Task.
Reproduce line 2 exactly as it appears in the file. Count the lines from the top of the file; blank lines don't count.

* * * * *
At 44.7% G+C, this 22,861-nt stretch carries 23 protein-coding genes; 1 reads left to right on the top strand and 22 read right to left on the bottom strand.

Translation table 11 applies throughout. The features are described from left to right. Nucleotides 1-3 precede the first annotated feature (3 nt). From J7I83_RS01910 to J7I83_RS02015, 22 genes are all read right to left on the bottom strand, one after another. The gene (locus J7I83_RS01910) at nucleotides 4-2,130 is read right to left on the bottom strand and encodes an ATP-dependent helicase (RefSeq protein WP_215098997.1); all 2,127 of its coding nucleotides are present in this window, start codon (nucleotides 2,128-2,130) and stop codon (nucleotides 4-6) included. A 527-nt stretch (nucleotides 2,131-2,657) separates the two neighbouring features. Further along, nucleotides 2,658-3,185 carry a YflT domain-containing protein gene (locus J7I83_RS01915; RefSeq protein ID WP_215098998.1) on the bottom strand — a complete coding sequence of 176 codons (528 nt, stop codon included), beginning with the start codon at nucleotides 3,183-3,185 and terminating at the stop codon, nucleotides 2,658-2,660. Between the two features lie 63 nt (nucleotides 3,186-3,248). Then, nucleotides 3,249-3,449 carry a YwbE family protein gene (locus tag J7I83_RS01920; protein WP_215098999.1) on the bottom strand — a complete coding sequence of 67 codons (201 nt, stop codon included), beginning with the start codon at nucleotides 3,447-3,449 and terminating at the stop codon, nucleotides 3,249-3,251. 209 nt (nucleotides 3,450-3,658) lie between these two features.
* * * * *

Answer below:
Translation table 11 applies throughout. The features are described from left to right. Nucleotides 1-3 precede the first annotated feature (3 nt). From J7I83_RS01910 to J7I83_RS02015, 22 genes are all read right to left on the bottom strand, one after another. The gene (locus J7I83_RS01910) at nucleotides 4-2,130 is read right to left on the bottom strand and encodes an ATP-dependent helicase (RefSeq protein WP_215098997.1); all 2,127 of its coding nucleotides are present in this window, start codon (nucleotides 2,128-2,130) and stop codon (nucleotides 4-6) included. A 527-nt stretch (nucleotides 2,131-2,657) separates the two neighbouring features. Further along, nucleotides 2,658-3,185 carry a YflT domain-containing protein gene (locus J7I83_RS01915; RefSeq protein ID WP_215098998.1) on the bottom strand — a complete coding sequence of 176 codons (528 nt, stop codon included), beginning with the start codon at nucleotides 3,183-3,185 and terminating at the stop codon, nucleotides 2,658-2,660. Between the two features lie 63 nt (nucleotides 3,186-3,248). Then, nucleotides 3,249-3,449 carry a YwbE family protein gene (locus tag J7I83_RS01920; protein WP_215098999.1) on the bottom strand — a complete coding sequence of 67 codons (201 nt, stop codon included), beginning with the start codon at nucleotides 3,447-3,449 and terminating at the stop codon, nucleotides 3,249-3,251. 209 nt (nucleotides 3,450-3,658) lie between these two features.